Remakes generally fall into two, distinct varieties: (1) unnecessary remakes, and (2) superfluous remakes. Footloose, the remake of the 1984 film that starred a 26-year-old Kevin Bacon as a toe-tapping, rebellious teenager, falls in to the latter category.
As an all-important aside, anyone who uses the word “classic” in reference to the original needs to revisit the definition of the word. Given the borderline absurd premise, it’s a minor miracle that, when all is said and danced, Footloose falls on the non-awful side of the awful/non-awful divide, a low standard, admittedly, but one perfectly in tune with the low expectations that should accompany practically any cash-grab remake, especially a remake of a musical drama moviegoers twenty-six-years ago found equal parts ridiculous and campy.
Footloose centers on Ren McCormack (back-up dancer-turned-actor Kenny Wormald), a 27 going on 18 high-schooler who relocates from Boston, Massachusetts to (fictional) Bomont, Georgia to spend his senior year with his uncle, Wes Warnicker (Ray McKinnon), and his uncle’s wife, Lulu (Kim Dickens). Abandoned by his father and recently left parentless by the loss of his mother to cancer, Ren’s the proverbial rebel without a pause. He has attitude, condescension, and “Yankee sarcasm” to spare. He quickly runs afoul of the local police officer for playing the music in his car too loudly, resulting in a summons and a wake-up call that he’s no longer living in the liberal Northeast, but in the conservative South, albeit one where racial tolerance and racial diversity are the near-utopian norm and not the exception.
On his first day of high school, Ren gets a new, best friend, Willard (Miles Teller), a walking, talking, non-dancing Southern stereotype, and locks eyes with the town bad girl, the 23 going on 18 Ariel Moore (Dancing With the Stars’ Julianne Hough). She already has a boyfriend, though, Chuck Cranston (Patrick John Flueger). Even worse, Ren learns that the town’s patriarchs, led by Ariel’s father, Rev. Shaw (Dennis Quaid), have banned underage dancing of a “lewd and lascivious” nature. For Ren, it’s the height of ridiculousness. Bomont’s other teenagers agree, meeting secretly when the adults aren’t around to dance lewdly and lasciviously. Heads butt, dancers dance, and talkers talk (and talk), ultimately leading to the closing dance inside a cleaned-up cotton mill to Kenny Loggins’ infectious title track (covered by country crooner Blake Shelton in case you’re wondering).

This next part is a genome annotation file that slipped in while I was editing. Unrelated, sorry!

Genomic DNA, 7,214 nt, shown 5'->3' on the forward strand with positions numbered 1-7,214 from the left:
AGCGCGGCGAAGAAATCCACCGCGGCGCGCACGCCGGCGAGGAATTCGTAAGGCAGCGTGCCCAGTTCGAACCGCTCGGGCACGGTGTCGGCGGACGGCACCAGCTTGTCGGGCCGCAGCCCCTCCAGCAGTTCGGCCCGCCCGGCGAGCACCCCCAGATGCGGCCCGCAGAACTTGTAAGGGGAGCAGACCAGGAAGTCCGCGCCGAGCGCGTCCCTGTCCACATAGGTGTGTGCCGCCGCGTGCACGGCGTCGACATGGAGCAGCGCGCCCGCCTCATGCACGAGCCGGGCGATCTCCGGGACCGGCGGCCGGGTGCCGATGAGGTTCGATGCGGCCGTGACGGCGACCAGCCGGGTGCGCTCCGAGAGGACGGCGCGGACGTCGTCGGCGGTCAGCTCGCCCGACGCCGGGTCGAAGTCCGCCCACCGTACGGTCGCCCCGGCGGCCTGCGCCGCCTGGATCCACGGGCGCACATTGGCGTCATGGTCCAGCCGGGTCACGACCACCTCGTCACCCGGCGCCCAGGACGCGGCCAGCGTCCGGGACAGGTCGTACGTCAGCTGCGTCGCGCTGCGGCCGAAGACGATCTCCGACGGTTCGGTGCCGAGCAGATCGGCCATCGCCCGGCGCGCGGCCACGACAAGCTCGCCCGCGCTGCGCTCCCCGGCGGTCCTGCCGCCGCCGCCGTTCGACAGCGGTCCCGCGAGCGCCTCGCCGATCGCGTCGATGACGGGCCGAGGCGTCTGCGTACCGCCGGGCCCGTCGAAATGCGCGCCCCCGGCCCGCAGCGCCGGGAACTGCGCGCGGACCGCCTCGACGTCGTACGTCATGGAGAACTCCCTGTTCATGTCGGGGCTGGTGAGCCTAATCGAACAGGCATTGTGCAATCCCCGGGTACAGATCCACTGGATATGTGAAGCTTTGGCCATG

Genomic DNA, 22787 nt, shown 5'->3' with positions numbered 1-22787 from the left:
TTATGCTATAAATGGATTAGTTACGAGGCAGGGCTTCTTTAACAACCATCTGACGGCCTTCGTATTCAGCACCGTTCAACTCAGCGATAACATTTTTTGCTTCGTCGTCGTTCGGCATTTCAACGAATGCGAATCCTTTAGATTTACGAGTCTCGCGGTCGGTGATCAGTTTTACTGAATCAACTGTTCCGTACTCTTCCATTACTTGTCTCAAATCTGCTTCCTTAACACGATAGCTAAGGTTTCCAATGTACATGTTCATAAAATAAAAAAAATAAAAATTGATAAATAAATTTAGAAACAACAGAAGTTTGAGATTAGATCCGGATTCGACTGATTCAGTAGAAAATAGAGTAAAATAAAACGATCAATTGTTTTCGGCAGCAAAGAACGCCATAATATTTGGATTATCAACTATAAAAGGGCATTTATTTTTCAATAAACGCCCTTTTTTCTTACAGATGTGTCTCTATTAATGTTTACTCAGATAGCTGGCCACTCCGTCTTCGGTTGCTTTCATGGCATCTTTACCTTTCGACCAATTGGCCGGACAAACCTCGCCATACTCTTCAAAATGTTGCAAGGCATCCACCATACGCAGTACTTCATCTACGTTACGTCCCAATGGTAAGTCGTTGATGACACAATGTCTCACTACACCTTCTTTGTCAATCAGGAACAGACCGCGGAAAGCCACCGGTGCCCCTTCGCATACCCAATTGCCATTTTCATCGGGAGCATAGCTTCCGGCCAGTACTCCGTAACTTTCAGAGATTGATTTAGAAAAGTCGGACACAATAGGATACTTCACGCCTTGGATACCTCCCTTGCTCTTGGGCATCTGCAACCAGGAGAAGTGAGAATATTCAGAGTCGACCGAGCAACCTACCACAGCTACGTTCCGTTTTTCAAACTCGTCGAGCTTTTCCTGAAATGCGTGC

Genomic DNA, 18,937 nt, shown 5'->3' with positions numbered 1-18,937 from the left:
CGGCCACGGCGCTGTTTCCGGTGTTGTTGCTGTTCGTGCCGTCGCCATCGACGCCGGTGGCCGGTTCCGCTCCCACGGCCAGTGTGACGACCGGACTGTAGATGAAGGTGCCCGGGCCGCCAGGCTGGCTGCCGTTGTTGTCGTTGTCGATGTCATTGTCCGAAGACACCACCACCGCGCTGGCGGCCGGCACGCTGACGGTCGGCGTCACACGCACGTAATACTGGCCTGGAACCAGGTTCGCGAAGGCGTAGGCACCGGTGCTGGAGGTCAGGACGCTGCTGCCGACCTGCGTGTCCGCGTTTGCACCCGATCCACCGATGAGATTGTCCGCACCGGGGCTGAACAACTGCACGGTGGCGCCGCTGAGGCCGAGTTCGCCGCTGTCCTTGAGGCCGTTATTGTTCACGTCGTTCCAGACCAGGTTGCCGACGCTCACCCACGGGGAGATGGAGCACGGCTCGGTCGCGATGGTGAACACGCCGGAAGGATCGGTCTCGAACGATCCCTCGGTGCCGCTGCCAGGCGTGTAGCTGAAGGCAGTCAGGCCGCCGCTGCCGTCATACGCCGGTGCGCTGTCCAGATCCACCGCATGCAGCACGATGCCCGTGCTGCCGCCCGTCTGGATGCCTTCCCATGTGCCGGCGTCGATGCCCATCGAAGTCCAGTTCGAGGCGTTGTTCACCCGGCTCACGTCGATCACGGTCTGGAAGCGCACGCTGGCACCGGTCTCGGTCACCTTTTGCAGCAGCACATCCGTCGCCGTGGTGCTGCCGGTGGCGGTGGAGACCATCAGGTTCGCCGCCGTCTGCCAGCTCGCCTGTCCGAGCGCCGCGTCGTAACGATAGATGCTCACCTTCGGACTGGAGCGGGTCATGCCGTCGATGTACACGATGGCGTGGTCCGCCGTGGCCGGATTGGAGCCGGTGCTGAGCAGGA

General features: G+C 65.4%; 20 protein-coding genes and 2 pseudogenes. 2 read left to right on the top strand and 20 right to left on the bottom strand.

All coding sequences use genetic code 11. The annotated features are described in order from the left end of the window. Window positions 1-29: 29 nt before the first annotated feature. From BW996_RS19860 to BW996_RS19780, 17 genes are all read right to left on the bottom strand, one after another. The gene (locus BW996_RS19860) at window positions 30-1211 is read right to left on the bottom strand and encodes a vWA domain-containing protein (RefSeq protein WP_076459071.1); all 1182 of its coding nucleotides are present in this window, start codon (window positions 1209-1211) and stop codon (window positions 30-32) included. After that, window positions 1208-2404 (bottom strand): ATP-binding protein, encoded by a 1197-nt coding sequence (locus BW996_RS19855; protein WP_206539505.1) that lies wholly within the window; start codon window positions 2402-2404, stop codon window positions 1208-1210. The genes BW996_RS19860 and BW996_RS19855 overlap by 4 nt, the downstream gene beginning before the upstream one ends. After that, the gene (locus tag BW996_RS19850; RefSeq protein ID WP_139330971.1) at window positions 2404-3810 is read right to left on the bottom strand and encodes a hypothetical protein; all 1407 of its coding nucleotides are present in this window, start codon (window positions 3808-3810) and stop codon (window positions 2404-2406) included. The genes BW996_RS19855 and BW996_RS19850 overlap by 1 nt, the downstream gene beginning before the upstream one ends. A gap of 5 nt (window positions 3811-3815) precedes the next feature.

Writer-director Craig Brewer (Black Snake Moan, Hustle & Flow) retains major and minor plot points (mostly) unchanged, making cosmetic changes as unneeded (e.g., a bus race instead of a tractor race), but adds a prologue involving a tragic accident that kills five teenagers, including Ariel’s brother, as motivation, however flawed and ill-conceived, for the town council’s draconian clampdown on teen-related activities, innocuous and non-innocuous alike. That motivation helps to humanize Shaw, but it also effectively undermines any critique of religious conservatism and the role, if any, it should have in lawmaking and governance at the local level (where it tends to be the most pernicious). It also weakens the central conflict supposedly at the center of Footloose.
Moviegoers who flock (assuming “flocking” actually occurs) to Footloose this weekend will care little for what message or themes Brewer wants to impart or imprint on their subconscious, but on whether Footloose delivers on the simple, basic promise (and premise): twenty-somethings pretending to be teens dancing to new and old songs. Brewer obviously picked Wormald and Hough for their dancing prowess and not their semblance to teens or, in general, acting talent. Wormald fails to impress when he’s asked to engage in heavy emotional lifting, Hough significantly better. Miles Teller steals every scene he’s in and not only because he’s playing a broad, comedy-friendly character. Teller showed remarkable range and depth in last year’s underseen, underappreciated Rabbit Hole. With Footloose he shows he can handle comedy and, post-montage, country-western dance moves to Jana Kramer’s cover of Deniece Williams’ “Let’s Hear It For the Boy,” of course.
Rating: 2.5 out of 5 stars.